You can solve this in several ways, the simplest way is to include a wildcard route as the last route on the server. The server should serve index.html on any route not found on the server. This works, the downside is that you won't be able to serve a 404 page for non-matched URLs on the server.

In compojure, the wildcard route would look like this:

(GET "*" req {:headers {"Content-Type" "text/html"}
                  :status  200
                  :body    (index-handler req)})

Screen size breakpoints

Most web apps benefit from having direct access to information about the size and orientation of the screen. Kee-frame ships with the nice and simple breaking-points library that provides subscriptions for the screen properties you're interested in.

The screen breakpoints are completely configurable, you can pass your preferred ones to the start! function. The ones listed in the example below are the defaults, so if you're happy with those you can just pass true to the :screen parameter. If you omit it altogether, or pass false - the screen breakpoints will be disabled.

(k/start!  {:screen {:breakpoints 
                     :debounce-ms 166}
              ;; Other settings here

The subscriptions available are:

(rf/subscribe [:breaking-point.core/screen-width]) ;; will be an int
(rf/subscribe [:breaking-point.core/screen-height]) ;; will be an int
(rf/subscribe [:breaking-point.core/screen]) ;; will be one of the following: :mobile, :tablet, :small-monitor, :large-monitor

(rf/subscribe [:breaking-point.core/orientation]) ;; will be either :portrait or :landscape
(rf/subscribe [:breaking-point.core/landscape?]) ;; true if width is >= height
(rf/subscribe [:breaking-point.core/portrait?]) ;; true if height > width

;; these will be based on the breakpoint names that you provide
(rf/subscribe [:breaking-point.core/mobile?]) ;; true if screen-width is < 768
(rf/subscribe [:breaking-point.core/tablet?]) ;; true if screen-width is >= 768 and < 992
(rf/subscribe [:breaking-point.core/small-monitor?]) ;; true if window width is >= 992 and < 1200
(rf/subscribe [:breaking-point.core/large-monitor?]) ;; true if window width is >= 1200

Websockets (experimental)

Websocket support is activated by requiring the websocket namespace clojure (require '[kee-frame.websocket :as websocket]) Kee-frame hides the details of the websocket connection, leaving you with a couple of effects and events to control the situation. First, but not necessarily first, you want to establish the connection. That is done through a custom effect in your event handler, like this: clojure (reg-event-fx ::start-socket (fn [{:keys [db]} _] {::websocket/open {:path "/ws/" :dispatch ::your-socket-receiver-event ;; The re-frame event receiving server messages. :format :transit-json ;; Can be omitted, defaults to :edn :wrap-message (fn [message] (assoc message :authToken (-> db :user :auth-token)))}})) :dispatch is the re-frame event that should receive server-sent messages.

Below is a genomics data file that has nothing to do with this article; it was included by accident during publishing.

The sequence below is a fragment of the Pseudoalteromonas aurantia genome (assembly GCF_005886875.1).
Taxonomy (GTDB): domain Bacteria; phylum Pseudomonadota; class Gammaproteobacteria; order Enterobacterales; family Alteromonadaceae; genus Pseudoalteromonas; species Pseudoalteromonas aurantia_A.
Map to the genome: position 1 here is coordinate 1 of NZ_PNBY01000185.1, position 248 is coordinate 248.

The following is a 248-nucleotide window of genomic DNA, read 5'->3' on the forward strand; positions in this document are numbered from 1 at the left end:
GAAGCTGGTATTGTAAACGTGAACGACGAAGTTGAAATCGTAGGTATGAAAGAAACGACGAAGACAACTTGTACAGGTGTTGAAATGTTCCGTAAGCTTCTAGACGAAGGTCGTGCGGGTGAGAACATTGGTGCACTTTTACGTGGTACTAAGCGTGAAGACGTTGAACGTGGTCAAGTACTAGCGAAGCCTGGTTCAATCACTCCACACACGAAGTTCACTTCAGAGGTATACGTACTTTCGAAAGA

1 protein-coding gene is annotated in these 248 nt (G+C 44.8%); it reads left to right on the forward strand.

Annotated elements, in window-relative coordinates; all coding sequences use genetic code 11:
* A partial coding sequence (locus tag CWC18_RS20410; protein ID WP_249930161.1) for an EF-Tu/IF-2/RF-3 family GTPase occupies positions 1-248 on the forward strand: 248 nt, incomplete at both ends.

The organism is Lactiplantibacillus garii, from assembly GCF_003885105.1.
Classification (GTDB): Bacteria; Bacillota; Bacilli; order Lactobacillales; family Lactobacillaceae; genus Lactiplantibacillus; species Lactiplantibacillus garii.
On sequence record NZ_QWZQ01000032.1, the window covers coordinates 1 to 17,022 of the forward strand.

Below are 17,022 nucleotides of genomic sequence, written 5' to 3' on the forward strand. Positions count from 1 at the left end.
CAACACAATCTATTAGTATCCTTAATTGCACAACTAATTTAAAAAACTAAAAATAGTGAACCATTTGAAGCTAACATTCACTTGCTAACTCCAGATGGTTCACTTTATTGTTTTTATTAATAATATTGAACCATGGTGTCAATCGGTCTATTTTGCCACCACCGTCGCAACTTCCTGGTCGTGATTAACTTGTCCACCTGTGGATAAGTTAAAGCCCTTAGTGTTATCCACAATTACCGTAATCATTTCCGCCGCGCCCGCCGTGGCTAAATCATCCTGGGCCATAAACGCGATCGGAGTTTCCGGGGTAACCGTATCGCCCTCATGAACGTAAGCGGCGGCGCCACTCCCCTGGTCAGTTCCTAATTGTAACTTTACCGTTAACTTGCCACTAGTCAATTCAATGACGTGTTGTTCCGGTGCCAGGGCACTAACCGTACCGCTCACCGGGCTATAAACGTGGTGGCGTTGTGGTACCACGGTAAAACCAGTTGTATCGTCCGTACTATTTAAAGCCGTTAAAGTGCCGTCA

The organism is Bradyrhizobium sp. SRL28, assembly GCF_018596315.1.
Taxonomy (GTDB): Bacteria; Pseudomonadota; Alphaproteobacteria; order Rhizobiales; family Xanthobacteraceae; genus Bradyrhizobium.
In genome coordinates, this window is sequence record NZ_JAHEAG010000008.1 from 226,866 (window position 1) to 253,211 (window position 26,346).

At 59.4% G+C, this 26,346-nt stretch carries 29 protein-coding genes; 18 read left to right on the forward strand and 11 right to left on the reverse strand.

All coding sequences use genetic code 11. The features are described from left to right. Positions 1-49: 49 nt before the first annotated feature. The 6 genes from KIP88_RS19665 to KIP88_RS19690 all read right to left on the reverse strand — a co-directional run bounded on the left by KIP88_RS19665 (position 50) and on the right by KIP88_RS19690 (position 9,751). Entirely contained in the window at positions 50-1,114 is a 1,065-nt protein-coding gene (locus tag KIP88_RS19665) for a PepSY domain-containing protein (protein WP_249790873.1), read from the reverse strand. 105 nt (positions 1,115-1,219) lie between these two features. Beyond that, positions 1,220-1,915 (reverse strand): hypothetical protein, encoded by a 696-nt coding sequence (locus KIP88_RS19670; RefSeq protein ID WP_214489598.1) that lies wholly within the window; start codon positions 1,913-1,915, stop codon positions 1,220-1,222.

wrap-message is a function used to transform the message just before sending to server. A typical use case is authentication tokens or other identifiers.

This is how you send a message to the server:

(reg-event-fx ::send-message
              (fn [{:keys [db]} _]
                {:dispatch [::websocket/send "/ws/" {:this-is "the message"
                                                     :will-be "Automatically translated to edn/json/transit/etc"}]}))

You do not have to think about establishing the websocket before sending messages to it. Messages will be queued and sent when the socket becomes available.

You might want to track the status of your socket. There's a subscription for that, goes like this:

 @(subscribe [:kee-frame.websocket/state "/ws/"])

;; {:output-chan #object[cljs.core.async.impl.channels.ManyToManyChannel], 
;; :state :connected, 
;; :ws-chan #object[chord.channels.t_chord$channels19899]}

Websockets in kee-frame should be considered experimental, but might very well work for you. Help or bug reports would be highly appreciated.

Error messages

Helpful error messages are important to kee-frame. You should not get stuck because of “undefined is not a function”. If you make a mistake, kee-frame should make it very clear to you what you did wrong and how you can fix it. If you find pain spots, please post an issue so we can find better solutions.

Scroll behavior on navigation

In a traditional static website, the browser handles the scrolling for you nicely. Meaning that when you navigate back and forward, the browser “remembers” how far down you scrolled on the last visit. This is convenient for many websites, so Kee-frame utilizes a third-party JS lib to get this behavior for a SPA. The only thing you need to do is this in your main namespace:

(:require [kee-frame.scroll])


The implementation of kee-frame is quite simple, building on rock solid libraries and other people's ideas. The main influence is the Keechma framework. It is a superb piece of thinking and work, go check it out! Apart from that, the following libraries make kee-frame possible:

Thank you!